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OBITUARY: Dr Richard Mackarness

Richard Mackarness was a physician of great vision, a man of original mind who, though much frustrated by the sceptics in his own profession, fought with some success for the recognition in Britain of "Clinical Ecology". By his own example and as a doctor bringing relief to many people, he established that food allergies can be the cause of a variety of illnesses.

In Not All in the Mind (1976), Mackarness described the case of Joanna D, a young woman patient referred to him for treatment in May 1973. She had been admitted to hospital many times following outbreaks of violence to herself and her children. Dietary treatment restored her completely to a normal life free of drugs. She remains a splendid vindication of Mackarness's cause.

The Lancet commented on his methods, results and conclusions on 3 February 1979:

Clearly food intolerance can produce widespread symptoms in susceptible individuals, and many patients with troublesome and hitherto intractable symptoms can now be helped.

Not All in the Mind was a kind of "do-it-yourself" manual for those who suffered food- related allergies but failed to find doctors prepared to take them seriously. The basic principle was for patients to go for several days without their usual foods, and then reintroduce them one by one. If one was the cause of their allergy, they would suffer a strong reaction to it.

Mackarness was born in 1916 in Murree, India, in what is now Pakistan. His parents came originally from Scarborough. His father worked in government service as Conservator of Forests. At the age of six Richard was taken to England to be raised by a widowed aunt with five children, who became as close to him as brothers and sisters. He was educated at Lancing College and at the Westminster Teaching Hospital.

He then temporarily abandoned medicine for a course in drawing and painting at the Westminster Art School. There followed a short spell in Bombay as an illustrator and artist for the J. Walter Thompson advertising agency. At the outbreak of the Second World War he returned to Britain to enlist in the Army, but was directed to finish his medical studies. On qualifying in 1941, he was commissioned into the Royal Army Medical Corps and rose to the rank of captain.

After the war he took a number of hospital jobs, then became an illustrator and artistic adviser in an educational film company - where he met his wife, Margaret ("Hitty") Perry-Walker. He returned to full-time medical practice, first in Fulham, and from 1947 in Kew.

His first book, Eat Fat and Grow Slim (1958), exposed the "calorie fallacy" and proposed a non-carbohydrate "Stone Age" diet of protein and fat with no restriction as to the amount eaten. The book was immensely popular and went through six editions. While promoting it in Chicago, Mackarness met Dr Ted Rudolph, the "father" of food and inhalant allergy who had started the "Clinical Ecology" treatment in the United States. Rudolph suggested to Mackarness that he too might benefit from finding out what he was allergic to, and thereby alleviate his tiredness.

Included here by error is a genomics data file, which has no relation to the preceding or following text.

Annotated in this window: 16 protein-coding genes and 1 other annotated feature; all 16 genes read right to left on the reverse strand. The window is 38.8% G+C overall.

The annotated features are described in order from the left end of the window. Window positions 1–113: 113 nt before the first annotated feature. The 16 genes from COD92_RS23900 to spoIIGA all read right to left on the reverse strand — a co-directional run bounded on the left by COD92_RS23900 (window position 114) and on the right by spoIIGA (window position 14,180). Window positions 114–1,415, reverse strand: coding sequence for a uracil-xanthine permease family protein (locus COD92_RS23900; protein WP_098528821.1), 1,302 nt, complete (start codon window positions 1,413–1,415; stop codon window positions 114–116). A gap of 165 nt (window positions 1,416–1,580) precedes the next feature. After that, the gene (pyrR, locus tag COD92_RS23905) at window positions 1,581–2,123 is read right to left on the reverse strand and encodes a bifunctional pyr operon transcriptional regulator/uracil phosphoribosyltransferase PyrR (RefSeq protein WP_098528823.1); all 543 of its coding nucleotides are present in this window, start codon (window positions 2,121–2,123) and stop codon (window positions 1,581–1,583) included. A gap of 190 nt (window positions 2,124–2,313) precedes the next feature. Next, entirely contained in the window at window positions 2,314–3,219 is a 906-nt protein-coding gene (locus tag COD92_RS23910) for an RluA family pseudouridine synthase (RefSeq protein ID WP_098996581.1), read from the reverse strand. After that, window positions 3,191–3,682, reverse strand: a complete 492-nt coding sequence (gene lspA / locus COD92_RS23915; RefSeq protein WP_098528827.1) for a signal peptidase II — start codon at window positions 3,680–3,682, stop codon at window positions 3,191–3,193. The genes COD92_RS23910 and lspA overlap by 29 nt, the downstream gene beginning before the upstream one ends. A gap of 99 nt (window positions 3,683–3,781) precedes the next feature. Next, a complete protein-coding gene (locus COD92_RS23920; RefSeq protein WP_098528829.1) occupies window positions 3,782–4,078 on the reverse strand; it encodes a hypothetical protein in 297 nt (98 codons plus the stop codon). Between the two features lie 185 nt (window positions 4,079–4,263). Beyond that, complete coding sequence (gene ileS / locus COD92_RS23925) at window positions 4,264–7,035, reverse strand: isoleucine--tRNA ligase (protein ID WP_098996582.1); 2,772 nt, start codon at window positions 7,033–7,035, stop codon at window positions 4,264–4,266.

The Randolph treatment proved so successful that Mackarness returned to England resolved to use it to help some of his difficult patients and to spread the word to other doctors. But his colleagues were suspicious of the then unfamiliar idea that diet could cure allergic manifestations, or of the suggestion of a connection between diet and mental illness.

Mackarness had a flair for writing and from the 1950s contributed a medical column first to the News Chronicle and then, on that newspaper's closure in 1960, to the Daily Mail. The strain of running a general practice combined with journalism eventually became too much, however, so in 1965 Mackarness accepted a position as a psychiatric registrar at the Park Prewett Mental Hospital, Basingstoke, where he stayed for the next 16 years. On completing the Diploma in Psychiatric Medicine, he was appointed to the permanent psychiatric staff.

It was a breakthrough for Mackarness that the first and only NHS Clinical Ecology Unit was opened at the Park Prewett Hospital while he was there. There was a rush for treatment; long queues because of the lack of NHS doctors able to advise on the subject disheartened him. He helped to found "Action Against Allergy" - now a world-wide pressure group.

He expanded on the theme of food and chemical allergies in Chemical Victims (1980), which dealt with the chemicals in the environment that cause migraine, depression, fatigue, skin troubles, bowel disorders, and with modern medicine's vain efforts to stem the tide by increased prescription of drugs and ever more complex surgery.

He gave the income from his two bestsellers, Not All in the Mind and Chemical Victims, to the Chemical Victims Association, which he also founded. His last book, written in Australia, was A Little of What You Fancy (1985), in which he showed how addiction/allergy to smoking, alcohol, even to coffee, can be gradually controlled.

On his retirement in 1981 Mackarness and his wife moved to Australia to be near their son, Patrick; he continued his medical work at an Alcoholic and Drug Dependency Unit and took up painting again. Sadly, in 1984 his wife died of cancer.

Richard Mackarness was an exceptional man of many talents; above all he was modest and humble, though a fighter and a born agitator, as he said of himself. He listened to his patients. He restored the quality of life to thousands suffering misery. He was a true healer.

Guy Richard Godfrey Mackarness, physician and writer: born Murree, India 17 August 1916; married 1947 Margaret Perry-Walker (died 1984; one son); died Mornington, Australia 18 March 1996.